Sunday, December 8, 2013

Seven Links for Sunday


Snapshots from a CM-Influenced Household
In In This House of Brede, English writer Rumer Godden’s novel of Benedictine religious life, the wise Abbess Catherine, confronted with winds of change in the early 1960s, observes that the Rule of Saint Benedict was made to bend – not to break altogether, but to give, to accommodate. So, too, I think, Charlotte Mason’s method has a lot of “give” built into it, so that an individual homeschooling family, faced with curriculum and scheduling decisions, might ask not, Did Charlotte Mason do this, but Might Charlotte Mason, in our shoes, possibly choose this? Or, and possibly more to the point, Is this decision compatible with what both Miss Mason and we believe about the child, and about education?

Think of It as Creative Therapy and Pockets of Peace Lots of ideas for making homemade things, but I'm keeping it for the title. Pockets of peace rather than heaping up seasonal demands? I like that way of thinking about it.  


Is Your Sports Program More Classical Than Your Academic Program?
Sports are on the hearts of the students. Students have taught themselves sports diligently. Students talk of sports when they sit in their houses, when they walk by the way, when the lie down and when they rise up. “Be warned,” writes Solomon in Ecclesiastes, “much study is wearisome to the flesh.” Not the study of sports, though. Perhaps this is because students don’t so much study sports as they live sports. There is no kind of paideia so living and active in America as the paideia of sports.

Saintly Stories

Homeschooling mom Dessi Jackson, who writes beautifully for Seton Magazine, and Lydia Grace, daughter of Kimberlee,  have teamed up in creating a children's picture book, St Felix and the Spider.   Exciting!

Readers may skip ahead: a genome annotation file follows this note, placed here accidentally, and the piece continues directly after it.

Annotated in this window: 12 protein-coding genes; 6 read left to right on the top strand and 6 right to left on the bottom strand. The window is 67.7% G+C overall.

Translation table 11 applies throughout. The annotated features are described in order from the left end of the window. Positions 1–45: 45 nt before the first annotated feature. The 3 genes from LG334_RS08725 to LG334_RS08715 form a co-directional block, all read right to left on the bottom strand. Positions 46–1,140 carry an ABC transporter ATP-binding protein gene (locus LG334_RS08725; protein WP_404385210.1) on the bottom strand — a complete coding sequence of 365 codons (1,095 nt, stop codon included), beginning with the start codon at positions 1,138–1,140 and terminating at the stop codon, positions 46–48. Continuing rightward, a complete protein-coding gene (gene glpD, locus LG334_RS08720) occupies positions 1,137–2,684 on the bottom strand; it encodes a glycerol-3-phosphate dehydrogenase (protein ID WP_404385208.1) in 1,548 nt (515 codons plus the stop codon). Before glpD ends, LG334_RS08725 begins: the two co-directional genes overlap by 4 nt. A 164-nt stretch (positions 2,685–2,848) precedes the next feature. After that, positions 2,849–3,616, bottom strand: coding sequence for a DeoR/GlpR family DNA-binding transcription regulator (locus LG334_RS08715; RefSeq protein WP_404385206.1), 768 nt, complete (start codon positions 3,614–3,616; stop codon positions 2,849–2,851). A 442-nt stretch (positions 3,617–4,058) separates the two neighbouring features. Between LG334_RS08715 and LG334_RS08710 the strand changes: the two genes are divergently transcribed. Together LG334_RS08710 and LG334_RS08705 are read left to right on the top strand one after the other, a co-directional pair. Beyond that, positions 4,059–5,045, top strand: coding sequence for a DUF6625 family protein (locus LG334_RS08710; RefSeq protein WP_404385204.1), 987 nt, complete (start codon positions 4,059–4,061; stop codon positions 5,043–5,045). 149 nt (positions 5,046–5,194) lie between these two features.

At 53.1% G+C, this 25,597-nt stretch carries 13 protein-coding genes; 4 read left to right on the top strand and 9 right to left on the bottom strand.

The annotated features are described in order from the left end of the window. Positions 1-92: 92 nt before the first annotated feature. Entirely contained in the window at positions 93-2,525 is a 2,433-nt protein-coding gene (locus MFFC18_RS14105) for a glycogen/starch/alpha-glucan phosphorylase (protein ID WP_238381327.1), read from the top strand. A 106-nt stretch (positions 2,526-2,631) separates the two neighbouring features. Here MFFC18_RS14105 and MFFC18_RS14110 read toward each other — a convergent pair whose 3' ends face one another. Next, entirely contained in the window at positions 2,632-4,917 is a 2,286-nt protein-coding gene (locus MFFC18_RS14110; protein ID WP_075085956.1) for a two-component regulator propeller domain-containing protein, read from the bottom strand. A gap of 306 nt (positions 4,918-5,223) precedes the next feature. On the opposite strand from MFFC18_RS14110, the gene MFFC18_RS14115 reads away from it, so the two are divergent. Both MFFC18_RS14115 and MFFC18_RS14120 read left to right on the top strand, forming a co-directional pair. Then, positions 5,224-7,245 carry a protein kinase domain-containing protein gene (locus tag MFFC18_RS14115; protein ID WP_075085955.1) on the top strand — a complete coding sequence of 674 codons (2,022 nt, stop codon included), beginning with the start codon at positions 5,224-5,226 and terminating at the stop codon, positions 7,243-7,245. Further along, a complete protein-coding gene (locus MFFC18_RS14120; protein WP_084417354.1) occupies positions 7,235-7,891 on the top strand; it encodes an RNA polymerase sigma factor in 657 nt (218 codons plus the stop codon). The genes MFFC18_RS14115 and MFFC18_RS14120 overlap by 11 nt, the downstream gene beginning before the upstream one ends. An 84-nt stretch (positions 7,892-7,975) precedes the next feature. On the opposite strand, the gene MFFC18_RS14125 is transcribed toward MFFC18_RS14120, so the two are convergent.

JRR Tolkien on Fairy Stories
Lots of nice quotes and illustrations here.

Mythology is not a disease at all, though it may like all human things become diseased. You might as well say that thinking is a disease of the mind. It would be more near the truth to say that languages, especially modern European languages, are a disease of mythology. But Language cannot, all the same, be dismissed. The incarnate mind, the tongue, and the tale are in our world coeval.


The Four Rivers of Meaning

All revelation has four dimensions, or can be approached from four directions, which we may call the historical (or literal), doctrinal, moral, and mystical. The doctrinal, moral, and mystical meanings taken together constitute the “spiritual” meaning of Scripture. The modern crisis over religion is due to the confusion of these four meanings...
For context, see Augustine On Christian Doctrine, Pope Leo XIII on the Study of Holy Scripture,


Pope Francis Talks of the Way of Beauty

Every form of catechesis would do well to attend to the “way of beauty” (via pulchritudinis). Proclaiming Christ means showing that to believe in and to follow him is not only something right and true, but also something beautiful, capable of filling life with new splendour and profound joy, even in the midst of difficulties. Every expression of true beauty can thus be acknowledged as a path leading to an encounter with the Lord Jesus. This has nothing to do with fostering an aesthetic relativism which would downplay the inseparable bond between truth, goodness and beauty, but rather a renewed esteem for beauty as a means of touching the human heart and enabling the truth and goodness of the Risen Christ to radiate within it. If, as Saint Augustine says, we love only that which is beautiful, the incarnate Son, as the revelation of infinite beauty, is supremely lovable and draws us to himself with bonds of love. So a formation in the via pulchritudinis ought to be part of our effort to pass on the faith.

Oh, and St Ambrose read without moving his lips!   More on Silent Reading and St Augustine here.

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